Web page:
Feeding caterpillars make leaves shine

June 4, 2015, Max Planck Society
The image shows the amounts of light accumulated over a period of 30 minutes, highlighting the changing calcium concentrations. These are represented by a color code (blue=low, red=high). The arrow points to an area where a cotton leafworm (Spodoptera littoralis) and two Arabidopsis thaliana leaves are located in a small cage. Credit: Victoria Kiep / Martin Luther University, Halle-Wittenberg; Jyothilakshmi Vadassery / Max Planck Institute for Chemical Ecology

When a plant is attacked by herbivores, this triggers a number of physiological responses in the plant. Calcium ions are important messengers for the processing of wound signals in plant cells. They regulate signal transduction and indirectly control plant defense mechanisms. Scientists of the Max Planck Institute for Chemical Ecology in Jena and the Institute of Agricultural and Nutritional Science of the Martin Luther University in Halle-Wittenberg, Germany, have now succeeded in visualizing the immediate wound or herbivory responses in plants. They used Arabidopsis thaliana (thale cress) plants that produce a special protein which breaks down after the binding of calcium ions and emits free energy in the form of light. The amount of light corresponds to the calcium concentrations in the cells of the respective leaf areas. By using a highly sensitive camera system the researchers could track the calcium flow in the plants. Visualization revealed that calcium signals occur systemically and wander from attacked to neighboring leaves within a short period of time, and ultimately put the whole plant into a state of defense readiness.

Calcium is a universal intracellular messenger. In plants, many physiological processes are mediated by ions, especially responses to abiotic and biotic stresses, such as feeding caterpillars. These trigger the activation of a number of defense mechanisms. If a leaf is attacked by an insect, the wound signal which emanates from the affected leaf is transmitted to other, unattacked leaves. In order to visualize this signal, the scientists performed experiments with transgenic Arabidopsis plants which were genetically modified to express a protein in the cytosol, the liquid inside the cells, which breaks down and releases light energy after it has bound calcium ions. The emitted light energy correlates with the respective concentrations of . In this way, intracellular changes of can be determined directly. Moreover, these processes can be made visible in the plants by applying a highly sensitive camera system which uses charge-coupled devices (CCD). "It is very impressive to see how every bite of a caterpillar makes certain leaf areas shine. The immediate reaction of the plants is clearly visible," says Victoria Kiep, who carried out most of the experimental work together with Jyothilakshmi Vadassery.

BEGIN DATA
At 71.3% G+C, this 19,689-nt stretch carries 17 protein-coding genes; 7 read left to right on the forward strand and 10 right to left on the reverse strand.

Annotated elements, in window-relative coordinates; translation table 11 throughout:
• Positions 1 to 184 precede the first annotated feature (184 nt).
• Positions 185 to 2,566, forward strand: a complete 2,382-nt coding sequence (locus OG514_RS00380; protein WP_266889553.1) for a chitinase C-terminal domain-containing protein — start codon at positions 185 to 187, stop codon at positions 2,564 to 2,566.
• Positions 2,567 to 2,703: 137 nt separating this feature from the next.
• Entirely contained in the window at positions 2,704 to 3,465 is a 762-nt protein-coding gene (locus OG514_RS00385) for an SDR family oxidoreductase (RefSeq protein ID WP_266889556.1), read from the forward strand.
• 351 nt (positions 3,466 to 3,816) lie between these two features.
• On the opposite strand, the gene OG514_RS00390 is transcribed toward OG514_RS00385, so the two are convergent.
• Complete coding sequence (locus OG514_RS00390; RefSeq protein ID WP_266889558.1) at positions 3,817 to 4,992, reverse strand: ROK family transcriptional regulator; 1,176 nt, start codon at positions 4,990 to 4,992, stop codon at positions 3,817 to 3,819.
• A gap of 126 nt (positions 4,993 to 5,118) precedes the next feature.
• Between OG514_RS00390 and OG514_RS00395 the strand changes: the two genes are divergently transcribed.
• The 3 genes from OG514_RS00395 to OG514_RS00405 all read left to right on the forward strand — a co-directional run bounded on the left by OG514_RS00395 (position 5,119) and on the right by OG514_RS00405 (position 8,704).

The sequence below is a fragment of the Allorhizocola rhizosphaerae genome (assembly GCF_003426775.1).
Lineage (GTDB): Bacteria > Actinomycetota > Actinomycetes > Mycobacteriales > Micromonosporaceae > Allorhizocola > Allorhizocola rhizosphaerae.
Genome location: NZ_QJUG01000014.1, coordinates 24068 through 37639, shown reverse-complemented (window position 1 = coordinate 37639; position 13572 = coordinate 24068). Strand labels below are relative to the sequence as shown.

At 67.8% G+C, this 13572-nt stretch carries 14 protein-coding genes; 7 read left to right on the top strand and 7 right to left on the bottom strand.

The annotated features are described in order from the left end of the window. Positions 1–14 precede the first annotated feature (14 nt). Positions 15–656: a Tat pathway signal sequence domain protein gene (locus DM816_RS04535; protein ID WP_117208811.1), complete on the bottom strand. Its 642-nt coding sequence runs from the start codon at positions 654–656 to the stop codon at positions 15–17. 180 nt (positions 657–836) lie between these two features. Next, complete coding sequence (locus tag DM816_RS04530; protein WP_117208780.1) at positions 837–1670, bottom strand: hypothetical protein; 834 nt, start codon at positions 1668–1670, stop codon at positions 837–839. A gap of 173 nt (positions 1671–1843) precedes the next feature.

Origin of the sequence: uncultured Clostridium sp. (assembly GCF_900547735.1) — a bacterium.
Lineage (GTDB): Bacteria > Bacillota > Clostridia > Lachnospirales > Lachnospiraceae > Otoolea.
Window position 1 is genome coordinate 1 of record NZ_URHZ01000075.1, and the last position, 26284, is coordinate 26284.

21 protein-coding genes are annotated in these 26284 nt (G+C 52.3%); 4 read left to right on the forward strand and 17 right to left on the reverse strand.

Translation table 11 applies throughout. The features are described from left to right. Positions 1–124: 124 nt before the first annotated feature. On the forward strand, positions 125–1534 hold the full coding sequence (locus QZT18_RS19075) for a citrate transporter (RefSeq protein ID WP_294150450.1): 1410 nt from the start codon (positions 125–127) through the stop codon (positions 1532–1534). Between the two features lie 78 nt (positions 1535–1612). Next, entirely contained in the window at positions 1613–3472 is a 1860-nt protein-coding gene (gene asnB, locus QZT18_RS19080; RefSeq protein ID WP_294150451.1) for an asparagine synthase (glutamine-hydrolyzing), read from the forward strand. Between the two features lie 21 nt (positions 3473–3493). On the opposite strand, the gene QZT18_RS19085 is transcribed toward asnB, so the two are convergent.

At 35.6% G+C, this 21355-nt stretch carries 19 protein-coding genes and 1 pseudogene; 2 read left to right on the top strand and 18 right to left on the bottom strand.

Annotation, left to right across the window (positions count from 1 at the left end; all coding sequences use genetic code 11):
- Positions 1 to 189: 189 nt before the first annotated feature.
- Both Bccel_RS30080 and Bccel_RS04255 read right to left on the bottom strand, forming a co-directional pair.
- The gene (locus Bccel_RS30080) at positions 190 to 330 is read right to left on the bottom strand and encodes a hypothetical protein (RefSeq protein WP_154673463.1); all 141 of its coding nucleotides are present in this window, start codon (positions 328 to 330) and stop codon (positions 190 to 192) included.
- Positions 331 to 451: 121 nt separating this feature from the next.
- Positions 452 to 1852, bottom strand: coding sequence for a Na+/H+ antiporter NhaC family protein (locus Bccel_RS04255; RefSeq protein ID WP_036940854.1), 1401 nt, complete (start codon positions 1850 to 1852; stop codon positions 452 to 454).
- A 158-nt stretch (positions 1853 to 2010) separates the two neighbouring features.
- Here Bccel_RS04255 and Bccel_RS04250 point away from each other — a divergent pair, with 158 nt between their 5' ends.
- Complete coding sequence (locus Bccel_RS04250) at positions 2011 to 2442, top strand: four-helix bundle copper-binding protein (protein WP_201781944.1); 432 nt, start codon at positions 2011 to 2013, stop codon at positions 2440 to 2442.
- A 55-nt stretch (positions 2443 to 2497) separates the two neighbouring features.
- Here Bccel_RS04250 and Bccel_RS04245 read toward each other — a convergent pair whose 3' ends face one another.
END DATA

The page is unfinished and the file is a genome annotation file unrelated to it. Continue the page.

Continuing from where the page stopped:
Spodoptera littoralis larva feeding on a Arabidopsis thaliana (thale cress) plant. Credit: Sandra Scholz and Monika Heyer / Max Planck Institute for Chemical Ecology

It was very important for the researchers to show that the calcium signal is a systemic process, rather than a local one, as it wanders from the attacked leaf to neighboring leaves within a few minutes to trigger the subsequent defense responses. "We succeeded in visualizing the dynamic signal processing of intracellular calcium as a secondary messenger which is elicited by insect feeding and transmitted systemically to unattacked areas of the plant," Axel Mithöfer, the leader of the project group "Physiology of Plant Defense" in the Department of Bioorganic Chemistry, summarizes the results of the study.

How calcium signals are elicited in different and separate areas of plants is not yet fully understood. However, the scientists speculate that electric signals which are transmitted via the vascular system of plants, so-called vascular bundles, play an important role. There are no important differences between calcium signals which are elicited by mechanical wounding and those which are triggered by feeding caterpillars. Surprisingly, the application of larval oral secretions inhibited the transduction of calcium signals to neighboring leaves in the experiment. Of general importance for systemic calcium signaling is the wounding of the vascular system of the leaf, which is also responsible for the internal transport of water and nutrients in the plant.

Feeding caterpillars make leaves shine